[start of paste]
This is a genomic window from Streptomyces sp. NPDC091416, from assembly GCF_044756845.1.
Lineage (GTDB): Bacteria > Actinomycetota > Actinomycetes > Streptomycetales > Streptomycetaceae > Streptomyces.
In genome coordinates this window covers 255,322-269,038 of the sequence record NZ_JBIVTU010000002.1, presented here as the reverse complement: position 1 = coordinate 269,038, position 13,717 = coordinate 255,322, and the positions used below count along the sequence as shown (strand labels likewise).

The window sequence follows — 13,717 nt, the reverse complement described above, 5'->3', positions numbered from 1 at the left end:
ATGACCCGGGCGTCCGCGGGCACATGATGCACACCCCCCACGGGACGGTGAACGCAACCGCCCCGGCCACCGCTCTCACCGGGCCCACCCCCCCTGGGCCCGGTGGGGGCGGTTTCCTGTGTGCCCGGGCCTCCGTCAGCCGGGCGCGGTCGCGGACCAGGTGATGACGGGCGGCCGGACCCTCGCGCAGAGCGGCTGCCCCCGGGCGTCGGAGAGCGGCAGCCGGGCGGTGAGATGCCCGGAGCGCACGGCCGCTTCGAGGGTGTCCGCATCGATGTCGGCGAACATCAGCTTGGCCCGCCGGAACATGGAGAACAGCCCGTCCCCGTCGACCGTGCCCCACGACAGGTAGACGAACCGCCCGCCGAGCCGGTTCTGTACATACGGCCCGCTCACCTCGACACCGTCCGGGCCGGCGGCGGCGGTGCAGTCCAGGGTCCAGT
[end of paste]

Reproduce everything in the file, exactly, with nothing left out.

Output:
This is a genomic window from Streptomyces sp. NPDC091416, from assembly GCF_044756845.1.
Lineage (GTDB): Bacteria > Actinomycetota > Actinomycetes > Streptomycetales > Streptomycetaceae > Streptomyces.
In genome coordinates this window covers 255,322-269,038 of the sequence record NZ_JBIVTU010000002.1, presented here as the reverse complement: position 1 = coordinate 269,038, position 13,717 = coordinate 255,322, and the positions used below count along the sequence as shown (strand labels likewise).

The window sequence follows — 13,717 nt, the reverse complement described above, 5'->3', positions numbered from 1 at the left end:
ATGACCCGGGCGTCCGCGGGCACATGATGCACACCCCCCACGGGACGGTGAACGCAACCGCCCCGGCCACCGCTCTCACCGGGCCCACCCCCCCTGGGCCCGGTGGGGGCGGTTTCCTGTGTGCCCGGGCCTCCGTCAGCCGGGCGCGGTCGCGGACCAGGTGATGACGGGCGGCCGGACCCTCGCGCAGAGCGGCTGCCCCCGGGCGTCGGAGAGCGGCAGCCGGGCGGTGAGATGCCCGGAGCGCACGGCCGCTTCGAGGGTGTCCGCATCGATGTCGGCGAACATCAGCTTGGCCCGCCGGAACATGGAGAACAGCCCGTCCCCGTCGACCGTGCCCCACGACAGGTAGACGAACCGCCCGCCGAGCCGGTTCTGTACATACGGCCCGCTCACCTCGACACCGTCCGGGCCGGCGGCGGCGGTGCAGTCCAGGGTCCAGT